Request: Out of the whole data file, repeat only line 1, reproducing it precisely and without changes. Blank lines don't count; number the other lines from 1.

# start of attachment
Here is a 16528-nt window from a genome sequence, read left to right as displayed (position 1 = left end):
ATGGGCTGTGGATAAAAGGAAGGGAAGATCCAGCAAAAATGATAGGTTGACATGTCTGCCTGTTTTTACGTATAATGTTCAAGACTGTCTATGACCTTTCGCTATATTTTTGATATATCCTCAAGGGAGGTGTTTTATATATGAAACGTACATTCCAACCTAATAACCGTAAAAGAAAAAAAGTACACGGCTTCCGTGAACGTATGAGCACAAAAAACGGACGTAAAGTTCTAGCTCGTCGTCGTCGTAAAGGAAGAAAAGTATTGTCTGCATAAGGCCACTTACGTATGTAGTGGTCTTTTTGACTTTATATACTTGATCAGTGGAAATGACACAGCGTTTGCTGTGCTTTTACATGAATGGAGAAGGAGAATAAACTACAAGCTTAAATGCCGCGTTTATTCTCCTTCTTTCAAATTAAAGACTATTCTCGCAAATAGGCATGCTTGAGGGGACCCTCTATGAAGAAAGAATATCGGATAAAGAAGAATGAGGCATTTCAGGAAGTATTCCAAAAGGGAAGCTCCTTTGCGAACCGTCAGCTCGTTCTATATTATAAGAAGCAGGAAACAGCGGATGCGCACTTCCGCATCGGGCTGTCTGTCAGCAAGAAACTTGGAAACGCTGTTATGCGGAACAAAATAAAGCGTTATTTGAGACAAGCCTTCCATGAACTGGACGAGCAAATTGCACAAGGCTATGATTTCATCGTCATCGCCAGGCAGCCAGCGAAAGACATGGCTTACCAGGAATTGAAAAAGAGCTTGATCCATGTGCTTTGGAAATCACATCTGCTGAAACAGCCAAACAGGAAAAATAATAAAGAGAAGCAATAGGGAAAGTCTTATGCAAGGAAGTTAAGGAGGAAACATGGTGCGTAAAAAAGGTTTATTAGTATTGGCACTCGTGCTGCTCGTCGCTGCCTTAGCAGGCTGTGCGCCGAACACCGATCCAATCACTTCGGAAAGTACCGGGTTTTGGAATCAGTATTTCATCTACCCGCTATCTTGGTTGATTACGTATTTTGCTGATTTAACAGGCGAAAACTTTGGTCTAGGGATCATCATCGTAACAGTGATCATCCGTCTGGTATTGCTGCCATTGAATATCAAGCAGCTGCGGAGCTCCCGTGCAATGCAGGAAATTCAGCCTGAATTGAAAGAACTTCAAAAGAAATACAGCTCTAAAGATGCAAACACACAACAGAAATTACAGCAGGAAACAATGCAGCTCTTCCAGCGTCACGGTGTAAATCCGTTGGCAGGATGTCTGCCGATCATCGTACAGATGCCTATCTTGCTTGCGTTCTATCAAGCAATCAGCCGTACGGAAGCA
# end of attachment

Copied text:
Here is a 16528-nt window from a genome sequence, read left to right as displayed (position 1 = left end):